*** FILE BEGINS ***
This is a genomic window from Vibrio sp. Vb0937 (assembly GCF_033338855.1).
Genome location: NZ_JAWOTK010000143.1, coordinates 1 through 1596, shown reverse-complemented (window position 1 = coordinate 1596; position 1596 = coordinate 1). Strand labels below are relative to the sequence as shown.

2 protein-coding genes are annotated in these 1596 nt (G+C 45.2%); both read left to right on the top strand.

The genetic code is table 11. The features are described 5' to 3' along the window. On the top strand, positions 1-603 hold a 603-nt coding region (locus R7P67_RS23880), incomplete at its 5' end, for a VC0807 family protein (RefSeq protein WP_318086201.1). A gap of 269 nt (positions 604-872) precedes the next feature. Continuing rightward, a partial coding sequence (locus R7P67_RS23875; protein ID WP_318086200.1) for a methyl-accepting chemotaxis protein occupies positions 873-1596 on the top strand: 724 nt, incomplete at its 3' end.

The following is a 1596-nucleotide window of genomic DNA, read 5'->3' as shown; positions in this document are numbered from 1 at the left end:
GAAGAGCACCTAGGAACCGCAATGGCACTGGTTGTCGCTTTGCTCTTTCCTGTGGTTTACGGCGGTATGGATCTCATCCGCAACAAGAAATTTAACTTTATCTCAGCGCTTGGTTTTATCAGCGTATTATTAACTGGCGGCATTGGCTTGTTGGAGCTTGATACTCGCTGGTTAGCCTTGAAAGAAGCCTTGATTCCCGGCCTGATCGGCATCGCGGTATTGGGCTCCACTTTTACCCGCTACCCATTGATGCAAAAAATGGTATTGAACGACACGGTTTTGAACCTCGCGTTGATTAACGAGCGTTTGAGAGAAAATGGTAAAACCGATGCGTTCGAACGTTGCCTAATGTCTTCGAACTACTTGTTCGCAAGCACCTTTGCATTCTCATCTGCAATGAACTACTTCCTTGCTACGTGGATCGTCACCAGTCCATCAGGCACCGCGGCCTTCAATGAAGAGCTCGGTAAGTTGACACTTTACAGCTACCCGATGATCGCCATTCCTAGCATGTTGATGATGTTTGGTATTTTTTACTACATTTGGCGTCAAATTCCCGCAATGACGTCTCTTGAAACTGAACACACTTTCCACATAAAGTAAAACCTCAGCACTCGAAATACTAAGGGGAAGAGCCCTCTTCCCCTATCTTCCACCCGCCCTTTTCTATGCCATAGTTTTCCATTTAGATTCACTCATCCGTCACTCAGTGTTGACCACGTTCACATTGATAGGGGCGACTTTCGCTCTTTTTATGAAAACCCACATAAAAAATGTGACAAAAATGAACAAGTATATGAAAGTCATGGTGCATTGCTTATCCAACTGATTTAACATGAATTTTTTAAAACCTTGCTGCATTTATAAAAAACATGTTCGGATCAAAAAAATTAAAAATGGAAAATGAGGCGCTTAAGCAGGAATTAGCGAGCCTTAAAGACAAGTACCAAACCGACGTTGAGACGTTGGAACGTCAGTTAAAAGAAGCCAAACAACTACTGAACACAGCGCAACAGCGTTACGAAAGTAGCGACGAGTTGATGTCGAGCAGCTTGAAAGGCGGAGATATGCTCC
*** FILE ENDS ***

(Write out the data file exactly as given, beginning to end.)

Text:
This is a genomic window from Vibrio sp. Vb0937 (assembly GCF_033338855.1).
Genome location: NZ_JAWOTK010000143.1, coordinates 1 through 1596, shown reverse-complemented (window position 1 = coordinate 1596; position 1596 = coordinate 1). Strand labels below are relative to the sequence as shown.

2 protein-coding genes are annotated in these 1596 nt (G+C 45.2%); both read left to right on the top strand.

The genetic code is table 11. The features are described 5' to 3' along the window. On the top strand, positions 1-603 hold a 603-nt coding region (locus R7P67_RS23880), incomplete at its 5' end, for a VC0807 family protein (RefSeq protein WP_318086201.1). A gap of 269 nt (positions 604-872) precedes the next feature. Continuing rightward, a partial coding sequence (locus R7P67_RS23875; protein ID WP_318086200.1) for a methyl-accepting chemotaxis protein occupies positions 873-1596 on the top strand: 724 nt, incomplete at its 3' end.

The following is a 1596-nucleotide window of genomic DNA, read 5'->3' as shown; positions in this document are numbered from 1 at the left end:
GAAGAGCACCTAGGAACCGCAATGGCACTGGTTGTCGCTTTGCTCTTTCCTGTGGTTTACGGCGGTATGGATCTCATCCGCAACAAGAAATTTAACTTTATCTCAGCGCTTGGTTTTATCAGCGTATTATTAACTGGCGGCATTGGCTTGTTGGAGCTTGATACTCGCTGGTTAGCCTTGAAAGAAGCCTTGATTCCCGGCCTGATCGGCATCGCGGTATTGGGCTCCACTTTTACCCGCTACCCATTGATGCAAAAAATGGTATTGAACGACACGGTTTTGAACCTCGCGTTGATTAACGAGCGTTTGAGAGAAAATGGTAAAACCGATGCGTTCGAACGTTGCCTAATGTCTTCGAACTACTTGTTCGCAAGCACCTTTGCATTCTCATCTGCAATGAACTACTTCCTTGCTACGTGGATCGTCACCAGTCCATCAGGCACCGCGGCCTTCAATGAAGAGCTCGGTAAGTTGACACTTTACAGCTACCCGATGATCGCCATTCCTAGCATGTTGATGATGTTTGGTATTTTTTACTACATTTGGCGTCAAATTCCCGCAATGACGTCTCTTGAAACTGAACACACTTTCCACATAAAGTAAAACCTCAGCACTCGAAATACTAAGGGGAAGAGCCCTCTTCCCCTATCTTCCACCCGCCCTTTTCTATGCCATAGTTTTCCATTTAGATTCACTCATCCGTCACTCAGTGTTGACCACGTTCACATTGATAGGGGCGACTTTCGCTCTTTTTATGAAAACCCACATAAAAAATGTGACAAAAATGAACAAGTATATGAAAGTCATGGTGCATTGCTTATCCAACTGATTTAACATGAATTTTTTAAAACCTTGCTGCATTTATAAAAAACATGTTCGGATCAAAAAAATTAAAAATGGAAAATGAGGCGCTTAAGCAGGAATTAGCGAGCCTTAAAGACAAGTACCAAACCGACGTTGAGACGTTGGAACGTCAGTTAAAAGAAGCCAAACAACTACTGAACACAGCGCAACAGCGTTACGAAAGTAGCGACGAGTTGATGTCGAGCAGCTTGAAAGGCGGAGATATGCTCC